Thursday, June 20, 2019

[Editorial] Stuffing in the Statehood Turkey

By on November 30, 2018

Editor’s note: The following originally appeared in the Nov. 22-28, 2018, issue of Caribbean Business.

The great thing about Thanksgiving in Puerto Rico is the variety of recipes for cooking turkey. Some folks stuff the turkey with a local favorite, mofongo (mashed plantain), others with a tasty mix of longaniza, butifarra mixed with applesauce; and others still enjoy frying the turkey, which requires a Ph.D. in physics for all the steps involved.

The morning prior to feasting on the banquet of turkey and National Football League games, this newspaper’s sources on Capitol Hill shared the draft of a missive penned by House Committee on Natural Resources Chairman Rob Bishop (R-Utah) exhorting the Department of Justice to assist the government of Puerto Rico in certifying a plebiscite that will allow for the resolution of Puerto Rico’s status.” That turkey is stuffed with bologna—here’s why.

Bishop’s is a lame-duck plea; a chairman about to leave his pulpit asking a recalcitrant Acting Attorney General Mathew Whitaker “to enable a proposed vote on Puerto Rico’s admission as a state consistent with the procedures that led to Alaska and Hawaii transitioning from territory status to statehood.” Whitaker is as likely to heed that call, as President Donald Trump is likely to adopt Mexican anchor babies. No lo creemos probable.

No sooner than the letter went public, Resident Commissioner in Washington Jenniffer González held a press conference touting the significance of this letter as a first step toward statehood. To call the act disingenuous would be an understatement because Puerto Rico’s nonvoting member of Congress knows full well that even if she garners the support of her brethren in the House, there is no way the Republican-led Senate will act on a Puerto Rico status bill.

One source on the Hill with ties to the Republican Party told Caribbean Business: “The governor really has few friends in the Senate. And the President is really not interested [in] anything that has to do with Puerto Rico.” The source did not limit the challenges to the Senate, indicating that “if you are a statehooder in Puerto Rico, your life is not good because if it was difficult to get it moving with Nydia Velázquez in the minority of the Natural Resources Committee, it is going to be impossible to move anything related to statehood forward with Nydia Velázquez in the majority of that committee.”

Puerto Rico’s nonvoting member of Congress doesn’t need to go that far back to understand Congress’ structural paralysis pertaining to the issue of Puerto Rico statehood. She could go back to 1998 when former Gov. Pedro Rosselló held considerable sway with the Clinton White House and the Democratic Party. Those statehood brigades led by then-Resident Commissioner Carlos Romero Barceló obtained passage a of bill for a federally mandated plebiscite for self-determination. Despite considerable influence in the GOP by one-time Gov. Luis A. Ferré, the bill died in the Senate with the fizzle of a resolution: “supporting Puerto Rico’s right to hold nonbinding advisory referenda for self-determination.”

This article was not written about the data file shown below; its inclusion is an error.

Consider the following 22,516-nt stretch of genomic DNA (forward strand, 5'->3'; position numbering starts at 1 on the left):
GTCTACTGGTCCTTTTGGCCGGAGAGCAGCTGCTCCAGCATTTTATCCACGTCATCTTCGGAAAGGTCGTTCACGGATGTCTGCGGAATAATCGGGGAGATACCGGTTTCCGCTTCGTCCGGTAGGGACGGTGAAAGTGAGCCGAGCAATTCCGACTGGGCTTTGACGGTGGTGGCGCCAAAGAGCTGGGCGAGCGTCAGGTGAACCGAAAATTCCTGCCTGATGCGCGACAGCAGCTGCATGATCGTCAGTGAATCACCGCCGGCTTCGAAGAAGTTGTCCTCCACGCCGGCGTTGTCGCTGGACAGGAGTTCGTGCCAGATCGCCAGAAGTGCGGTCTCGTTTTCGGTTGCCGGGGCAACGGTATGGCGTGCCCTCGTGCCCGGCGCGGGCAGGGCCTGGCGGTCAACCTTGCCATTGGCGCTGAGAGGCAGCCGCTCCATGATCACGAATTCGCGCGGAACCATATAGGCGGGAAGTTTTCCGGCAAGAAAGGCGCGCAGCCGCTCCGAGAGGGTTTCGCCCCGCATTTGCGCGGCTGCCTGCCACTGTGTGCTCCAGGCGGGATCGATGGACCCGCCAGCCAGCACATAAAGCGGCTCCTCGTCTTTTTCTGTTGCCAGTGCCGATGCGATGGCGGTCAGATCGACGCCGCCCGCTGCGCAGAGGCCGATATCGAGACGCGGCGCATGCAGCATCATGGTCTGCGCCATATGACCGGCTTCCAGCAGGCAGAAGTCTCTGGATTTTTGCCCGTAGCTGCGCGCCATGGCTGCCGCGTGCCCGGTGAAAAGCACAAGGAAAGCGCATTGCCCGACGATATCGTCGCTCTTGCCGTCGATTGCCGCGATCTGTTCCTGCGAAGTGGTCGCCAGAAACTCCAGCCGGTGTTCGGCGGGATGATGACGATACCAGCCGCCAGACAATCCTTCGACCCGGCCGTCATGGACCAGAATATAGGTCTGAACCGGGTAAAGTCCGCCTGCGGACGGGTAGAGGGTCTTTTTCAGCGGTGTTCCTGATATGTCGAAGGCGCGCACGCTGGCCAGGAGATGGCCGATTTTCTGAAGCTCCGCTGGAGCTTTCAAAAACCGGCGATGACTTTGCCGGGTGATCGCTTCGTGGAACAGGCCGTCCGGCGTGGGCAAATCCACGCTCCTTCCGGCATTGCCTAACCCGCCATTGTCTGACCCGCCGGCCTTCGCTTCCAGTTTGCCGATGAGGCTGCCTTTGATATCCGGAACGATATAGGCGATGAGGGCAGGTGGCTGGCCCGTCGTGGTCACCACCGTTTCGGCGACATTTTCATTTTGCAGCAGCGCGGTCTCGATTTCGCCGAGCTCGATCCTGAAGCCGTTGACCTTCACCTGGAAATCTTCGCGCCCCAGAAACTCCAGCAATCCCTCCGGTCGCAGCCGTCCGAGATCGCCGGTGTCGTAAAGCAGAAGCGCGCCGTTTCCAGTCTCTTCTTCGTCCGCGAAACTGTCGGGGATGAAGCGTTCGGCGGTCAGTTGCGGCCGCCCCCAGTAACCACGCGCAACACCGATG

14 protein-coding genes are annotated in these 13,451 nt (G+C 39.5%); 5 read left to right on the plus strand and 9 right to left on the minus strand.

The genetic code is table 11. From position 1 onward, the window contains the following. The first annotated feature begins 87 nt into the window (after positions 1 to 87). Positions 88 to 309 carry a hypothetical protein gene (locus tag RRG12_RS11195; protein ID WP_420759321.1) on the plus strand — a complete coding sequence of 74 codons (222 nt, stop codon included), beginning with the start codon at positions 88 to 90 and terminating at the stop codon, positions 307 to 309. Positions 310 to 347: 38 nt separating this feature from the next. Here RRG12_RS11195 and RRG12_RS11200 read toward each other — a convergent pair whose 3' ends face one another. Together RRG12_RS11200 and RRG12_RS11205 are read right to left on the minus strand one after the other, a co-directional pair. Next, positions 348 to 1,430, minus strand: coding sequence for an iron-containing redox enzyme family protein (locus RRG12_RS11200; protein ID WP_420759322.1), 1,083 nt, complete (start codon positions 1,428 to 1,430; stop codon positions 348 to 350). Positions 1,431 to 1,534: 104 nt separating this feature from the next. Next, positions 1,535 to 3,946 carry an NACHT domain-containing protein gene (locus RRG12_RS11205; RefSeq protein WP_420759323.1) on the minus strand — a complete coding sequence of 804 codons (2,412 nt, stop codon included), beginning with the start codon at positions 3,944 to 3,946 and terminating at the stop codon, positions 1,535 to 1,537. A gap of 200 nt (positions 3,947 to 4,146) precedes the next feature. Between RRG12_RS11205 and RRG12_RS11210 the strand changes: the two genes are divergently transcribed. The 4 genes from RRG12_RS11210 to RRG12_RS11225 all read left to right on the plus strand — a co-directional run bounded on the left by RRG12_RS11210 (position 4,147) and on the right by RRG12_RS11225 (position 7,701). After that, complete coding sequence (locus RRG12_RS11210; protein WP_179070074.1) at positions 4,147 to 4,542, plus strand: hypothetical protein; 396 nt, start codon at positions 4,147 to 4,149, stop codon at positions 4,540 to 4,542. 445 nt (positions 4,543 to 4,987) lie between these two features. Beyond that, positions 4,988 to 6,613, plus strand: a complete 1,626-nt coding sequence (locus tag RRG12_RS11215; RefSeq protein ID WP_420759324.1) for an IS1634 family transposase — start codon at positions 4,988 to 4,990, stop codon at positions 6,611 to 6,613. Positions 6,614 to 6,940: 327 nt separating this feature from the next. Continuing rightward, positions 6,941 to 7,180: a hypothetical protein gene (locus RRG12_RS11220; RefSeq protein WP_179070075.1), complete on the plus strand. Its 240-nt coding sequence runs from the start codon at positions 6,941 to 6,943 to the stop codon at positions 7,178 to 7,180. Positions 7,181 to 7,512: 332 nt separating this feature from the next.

That immovable Senate—the doublespeak prevailing on the Hill—prompted former Gov. Rosselló, the father of the actual governor, Ricardo, to tell this journalist: “The problem is the gap between rhetoric and action. I criticize the Republican Party for rhetoric that was very supportive of statehood but when the time came and they were in the majority, they did everything to oppose statehood.” Those modern lessons of history on the status front are not lost on Gov. Ricardo Rosselló, who, much as his father, has spent the first two years of his administration talking about statehood as a civil rights issue for the disenfranchised U.S. citizens of Puerto Rico. That he has done so in international forums brings confusion into the equation for many representatives on the Hill, who perceive Puerto Rico as a domestic issue to be handled by U.S. Congress under Article IV of the U.S. Constitution.

The GOP source told Caribbean Business that Puerto Rico’s politicians lack the sophistication to understand that they are acting as though they are a republic rather than a U.S. territory. “The things that were done during the first two years, the lack of sophistication, are going to result in difficult times over the next two years,” the source said in reference to the manner in which the status crusade has been waged outside of U.S. Congress.

Some grassroots organizations such as Igualdad are waging a stateside campaign exerting pressure on members of U.S. Congress who have significant Puerto Rican constituencies. That has been an exercise steeped in hardship; it is tough to deliver political pressure when you have less than 25 percent of Puerto Rican constituents voting, and those are split in half.

Whether or not a status bill comes down the pike, we should not delude ourselves into believing it will be different this time. Why not focus instead on job-creation measures that Puerto Rico so desperately needs.

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